This video looks at two cool uses for Eurorack samplers as custom and rhythmic CV modulators rather than just for audio playback.  Typically, LFOs and multi stage envelopes are what you’d use for modulation. This video discusses two other ways of creating modulation, using samplers: Motion Sequencing The first method uses a sampler module with DC coupled inputs (Disting MK4 in this case) to record manual modulation and play it back. Motion sequencing is common place in DAWs and “DAWless” gear. This method shows how to bring manual motion sequencing to eurorack by recording it and then playing it back using a sampler. Rhythmic Waveforms The secondRead More →

I keep seeing a lot of confusion online about what it takes to connect a USB based MIDI controller to synths or grooveboxes, with some people recommending the wrong gear or just giving bad advice. A lot of this centers over the difference between a USB MIDI Host and a USB MIDI Interface cable: Unlike regular 5 PIN MIDI, which lets you connect MIDI devices to each other directly, USB MIDI works very differently. A USB MIDI based device cannot connect to other USB MIDI devices directly. USB MIDI devices can only connect to USB MIDI hosts. So, for two USB MIDI devices to speakRead More →

This video explains a neat little sampler trick that lets you create music by *ignoring* a sampler’s sequencer: In the early 60’s groundbreaking composer Steve Reich pioneered the technique of using different length tape loops, and later on musical patterns, in composition. The idea is that two or more short loops, either identical either identical but one slightly shorter than the other, or completely different, drift in and out of phase to create textures, patterns and rhythms that weren’t there before. This tape loop technique is used by William Basisnki to create wonderful sonic soundscapes, and in the lovely “Walkman Symphony” by Amulets. In thisRead More →

Here it is! A full, detailed review of Elektron’s new Model:Samples, and a feature by feature comparison to Digitakt, which is the question I believe most people interested have on their mind: what are the tradeoffs, and what can one do that the other can’t. I’ve also narrowed the gap between the two a bit with a few tips and hacks that fill in the blanks in Model:Samples’ feature set, like the lack of sample locks and filter envelope. Below are two timelines, one for the 10 tips/hacks in the video, and another based on overall content. TIP/HACK TIMELINE: 1:40 Add Amp envelope stages usingRead More →

I recently uploaded a video where I used both ends of a Stackcable (split cables made by Tiptop Audio) as a three way splitter, and I got a few comments from people who didn’t know that was possible. One thing led to another and the result is a short video exploring that concept, as well as buffered vs passive mults and some other uses for split cables. In a nutshell, a Stackable is a passive splitter, or mult cable, with jack inputs on either end. Passive splitters can be used to take one audio or modulation source and send it to multiple destinations. They can also be usedRead More →

This video is a follow up to my original “14 0-Coast Hacks” video, and looks at what 0-Coast can do with a little help from a few friends. Pairings explored are: MIDI and CV controllers, preferably with built in sequencers and arpeggiators, and multiple MIDI and CV outputs. Adding effects to 0-Coast, Reverb in particular. What it would take to augment 0-Coast in a hybrid modular setup with VCV Rack. How modular sequencers can pair with 0-Coast to modulate its various controls. Using an external modular sequencer to control subharmonics. A couple of filter pairing ideas. Adding modular voices alongside 0-Coast. Multi function modules. VariousRead More →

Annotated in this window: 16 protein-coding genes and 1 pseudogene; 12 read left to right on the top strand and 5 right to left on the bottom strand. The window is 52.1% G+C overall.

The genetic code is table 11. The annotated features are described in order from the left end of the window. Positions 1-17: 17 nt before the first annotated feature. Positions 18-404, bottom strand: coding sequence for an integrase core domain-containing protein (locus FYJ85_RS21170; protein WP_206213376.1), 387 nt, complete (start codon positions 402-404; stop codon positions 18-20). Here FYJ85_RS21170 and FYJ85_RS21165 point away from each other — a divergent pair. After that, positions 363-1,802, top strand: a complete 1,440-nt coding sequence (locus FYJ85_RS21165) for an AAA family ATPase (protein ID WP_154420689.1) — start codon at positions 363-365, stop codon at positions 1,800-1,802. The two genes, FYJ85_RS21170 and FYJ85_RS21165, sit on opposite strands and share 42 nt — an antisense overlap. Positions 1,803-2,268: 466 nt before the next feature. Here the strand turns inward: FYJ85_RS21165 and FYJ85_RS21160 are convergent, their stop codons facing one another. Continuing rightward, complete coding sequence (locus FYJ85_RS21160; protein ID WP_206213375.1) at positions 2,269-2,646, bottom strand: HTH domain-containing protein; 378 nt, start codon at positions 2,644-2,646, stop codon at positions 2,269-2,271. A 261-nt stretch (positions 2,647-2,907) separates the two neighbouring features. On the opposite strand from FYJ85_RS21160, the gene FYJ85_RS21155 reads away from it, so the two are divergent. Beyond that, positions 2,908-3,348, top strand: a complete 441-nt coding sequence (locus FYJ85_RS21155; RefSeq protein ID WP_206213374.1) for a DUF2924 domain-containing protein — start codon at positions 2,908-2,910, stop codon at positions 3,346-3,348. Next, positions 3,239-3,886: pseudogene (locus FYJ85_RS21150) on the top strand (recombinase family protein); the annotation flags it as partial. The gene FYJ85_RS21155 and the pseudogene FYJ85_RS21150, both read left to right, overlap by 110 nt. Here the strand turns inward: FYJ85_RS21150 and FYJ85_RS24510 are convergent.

This video provides an intro to 0-Coast as well as 14 hacks/ideas/tips/things it can do that you may not be aware of. In a nutshell… here they are: Even though to 0-Coast is a one-oscillator synth, its AD slope can be looped and pitched quite easily to play paraphonic drones in parallel to the main oscillator. Slighlty more difficult and yet completely doable, the AD slope can also be played chromatically with proper knob settings and 1v/octave control. This turns 0-Coast into a truly paraphonic synth. Concurrent MIDI and CV control: By using a keyboard such as Arturia’s KeyStep or Novation SL MK3, you canRead More →

Many synths are mono-timbral, meaning they’re designed to play only one kind of sound at a time. Whether they’re polyphonic or monophonic, and no matter how many parameters and knobs you tweak, the end result is a sound, or timbre, that plays relatively similarly no matter where you play on the keyboard. Synths that can pull off keyboard splits where each split plays a different sound are called bi-timbral, or multi-timbral synths.  If your synth is mono-timbral and you want a little bi-timbral action, this video is for you. This “trick” or “hack” won’t work on all mono-timbral synths, but if you’re lucky and the right setRead More →

Pigments from Arturia is a new software synth that is their own original creation, rather than an emulation of a vintage synth. Is it the best sounding synth ever? I think it sounds pretty good but I’ll leave that decision up to you. What I think they really did well here though, is make a synth that’s an extremely useful tool for learning synthesis, for a few reasons. #1: Arturia’s Demo Policy The first reason Pigments is a good learning tool isn’t actually unique to it, but is true about all of Arturia’s software synths and that’s their demo policy. You can download Pigments andRead More →